[1] - https://en.wikipedia.org/wiki/Trickle_down_economics

The "leftist theory" is the description of the right-wing ideology that Anand calls "Win-winism". I'm not saying that "Win-Winism" is right-wing.

The funny thing is that he talks about how Zuckerberg probably sees himself as the emancipator. This is true for a hell of a lot of us, even those of us who haven't made it yet.

It's true. But there's a slight difference. No one has faith in the government. There are only those who are see themselves as powerless in the face of this and those who see themselves as the agents of change. The Messiahs have been commoditized.

I have a lot more faith in government—which has proven to be democratic, on occasion—than corporations which offer no levers of consumer control, and lie constantly.

"I have a lot more faith in government--which has proven to be democratic, on occasion--than corporations which offer no levers of consumer control, and lie constantly."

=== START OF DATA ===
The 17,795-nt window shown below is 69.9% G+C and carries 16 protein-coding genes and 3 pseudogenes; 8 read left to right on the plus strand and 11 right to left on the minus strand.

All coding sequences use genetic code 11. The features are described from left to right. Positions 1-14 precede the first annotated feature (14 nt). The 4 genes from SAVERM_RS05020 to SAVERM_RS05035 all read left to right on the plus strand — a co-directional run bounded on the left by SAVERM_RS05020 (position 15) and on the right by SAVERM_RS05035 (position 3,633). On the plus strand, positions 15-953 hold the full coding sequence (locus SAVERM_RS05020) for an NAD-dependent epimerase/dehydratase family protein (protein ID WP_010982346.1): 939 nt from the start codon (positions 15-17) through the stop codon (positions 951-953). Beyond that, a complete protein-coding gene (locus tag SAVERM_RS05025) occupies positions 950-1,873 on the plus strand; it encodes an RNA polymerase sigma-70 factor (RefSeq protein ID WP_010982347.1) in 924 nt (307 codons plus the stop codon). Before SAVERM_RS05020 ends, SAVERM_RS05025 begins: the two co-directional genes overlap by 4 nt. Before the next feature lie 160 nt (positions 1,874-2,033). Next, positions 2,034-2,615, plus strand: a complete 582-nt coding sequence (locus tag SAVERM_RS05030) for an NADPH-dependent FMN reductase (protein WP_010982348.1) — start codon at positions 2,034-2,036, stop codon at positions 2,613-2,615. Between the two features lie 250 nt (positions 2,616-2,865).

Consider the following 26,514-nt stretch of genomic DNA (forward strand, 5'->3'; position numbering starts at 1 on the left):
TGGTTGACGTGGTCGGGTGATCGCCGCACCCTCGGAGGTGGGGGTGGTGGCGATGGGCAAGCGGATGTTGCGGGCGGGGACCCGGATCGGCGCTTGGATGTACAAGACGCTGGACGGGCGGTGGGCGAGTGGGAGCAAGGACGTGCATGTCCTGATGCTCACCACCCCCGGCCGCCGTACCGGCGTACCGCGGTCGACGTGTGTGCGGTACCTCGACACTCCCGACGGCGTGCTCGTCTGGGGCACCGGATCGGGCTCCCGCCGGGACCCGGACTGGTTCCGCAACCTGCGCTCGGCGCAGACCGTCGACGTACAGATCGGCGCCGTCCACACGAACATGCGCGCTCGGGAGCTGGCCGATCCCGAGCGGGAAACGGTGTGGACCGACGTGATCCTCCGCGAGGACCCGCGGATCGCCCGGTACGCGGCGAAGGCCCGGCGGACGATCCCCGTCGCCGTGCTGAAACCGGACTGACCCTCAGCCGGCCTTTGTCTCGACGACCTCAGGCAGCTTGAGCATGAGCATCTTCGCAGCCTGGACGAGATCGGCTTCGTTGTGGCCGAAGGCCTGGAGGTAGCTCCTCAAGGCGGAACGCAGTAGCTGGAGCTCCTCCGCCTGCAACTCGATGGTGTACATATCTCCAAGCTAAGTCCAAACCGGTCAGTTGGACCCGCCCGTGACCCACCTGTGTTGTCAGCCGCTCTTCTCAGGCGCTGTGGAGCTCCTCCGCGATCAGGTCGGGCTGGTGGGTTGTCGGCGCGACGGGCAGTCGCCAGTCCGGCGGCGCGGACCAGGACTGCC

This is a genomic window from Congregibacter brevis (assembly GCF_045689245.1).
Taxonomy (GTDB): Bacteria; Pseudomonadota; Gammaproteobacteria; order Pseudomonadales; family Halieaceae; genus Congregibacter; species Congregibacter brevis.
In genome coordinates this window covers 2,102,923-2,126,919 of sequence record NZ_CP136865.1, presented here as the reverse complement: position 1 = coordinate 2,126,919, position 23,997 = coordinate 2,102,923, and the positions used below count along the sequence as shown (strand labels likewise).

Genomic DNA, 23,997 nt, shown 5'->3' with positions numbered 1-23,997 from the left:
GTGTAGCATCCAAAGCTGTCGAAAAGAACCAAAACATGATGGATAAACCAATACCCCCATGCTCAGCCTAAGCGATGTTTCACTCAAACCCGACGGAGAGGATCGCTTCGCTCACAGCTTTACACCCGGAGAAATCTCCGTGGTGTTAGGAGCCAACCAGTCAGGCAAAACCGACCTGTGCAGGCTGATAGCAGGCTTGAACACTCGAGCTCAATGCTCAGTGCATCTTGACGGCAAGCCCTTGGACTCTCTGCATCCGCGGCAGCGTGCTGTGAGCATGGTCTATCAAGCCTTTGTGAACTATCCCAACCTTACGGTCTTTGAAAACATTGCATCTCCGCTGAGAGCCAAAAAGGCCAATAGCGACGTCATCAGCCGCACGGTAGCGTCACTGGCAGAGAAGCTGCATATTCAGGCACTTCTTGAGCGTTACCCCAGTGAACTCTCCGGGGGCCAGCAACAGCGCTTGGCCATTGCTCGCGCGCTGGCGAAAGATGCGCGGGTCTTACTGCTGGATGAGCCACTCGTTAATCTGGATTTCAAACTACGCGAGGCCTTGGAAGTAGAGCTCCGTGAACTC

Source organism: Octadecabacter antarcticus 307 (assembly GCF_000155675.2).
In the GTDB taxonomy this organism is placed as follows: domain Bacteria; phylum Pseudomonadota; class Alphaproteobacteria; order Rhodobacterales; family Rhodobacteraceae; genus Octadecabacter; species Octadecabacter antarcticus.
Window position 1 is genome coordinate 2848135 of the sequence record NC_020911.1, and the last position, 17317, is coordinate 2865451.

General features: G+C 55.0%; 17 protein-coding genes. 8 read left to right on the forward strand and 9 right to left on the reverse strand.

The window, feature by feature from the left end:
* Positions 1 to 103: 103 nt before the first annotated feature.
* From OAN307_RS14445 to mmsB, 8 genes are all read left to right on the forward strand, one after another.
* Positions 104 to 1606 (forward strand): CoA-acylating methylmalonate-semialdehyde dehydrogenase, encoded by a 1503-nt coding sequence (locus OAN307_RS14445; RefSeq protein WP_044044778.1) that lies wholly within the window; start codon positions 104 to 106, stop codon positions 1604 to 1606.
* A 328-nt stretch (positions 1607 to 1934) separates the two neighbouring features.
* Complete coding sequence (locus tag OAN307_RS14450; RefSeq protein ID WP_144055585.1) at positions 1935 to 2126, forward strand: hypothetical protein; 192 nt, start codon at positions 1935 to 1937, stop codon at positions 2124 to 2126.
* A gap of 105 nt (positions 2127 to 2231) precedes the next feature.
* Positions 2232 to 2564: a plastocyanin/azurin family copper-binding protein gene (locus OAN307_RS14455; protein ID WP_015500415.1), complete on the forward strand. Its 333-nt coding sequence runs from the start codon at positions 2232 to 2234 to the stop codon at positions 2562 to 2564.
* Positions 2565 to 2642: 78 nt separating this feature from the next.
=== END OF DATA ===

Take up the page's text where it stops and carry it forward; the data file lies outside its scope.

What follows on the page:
They're not two cleanly separable entities. Industry executives go in to government all the time (often to oversee the regulation of the industries they came from), and when politicians leave office they frequently get hired in to extremely high paying jobs at the very companies they regulated or awarded contracts to while in office.

Former politicians also frequently get hired by corporations to become lobbyists, because they know the system and have a lot of connections in government.

Corporations and government scratch each other's backs so much that it's a wonder there's any effective regulation, consumer protection, or health and safety protections left.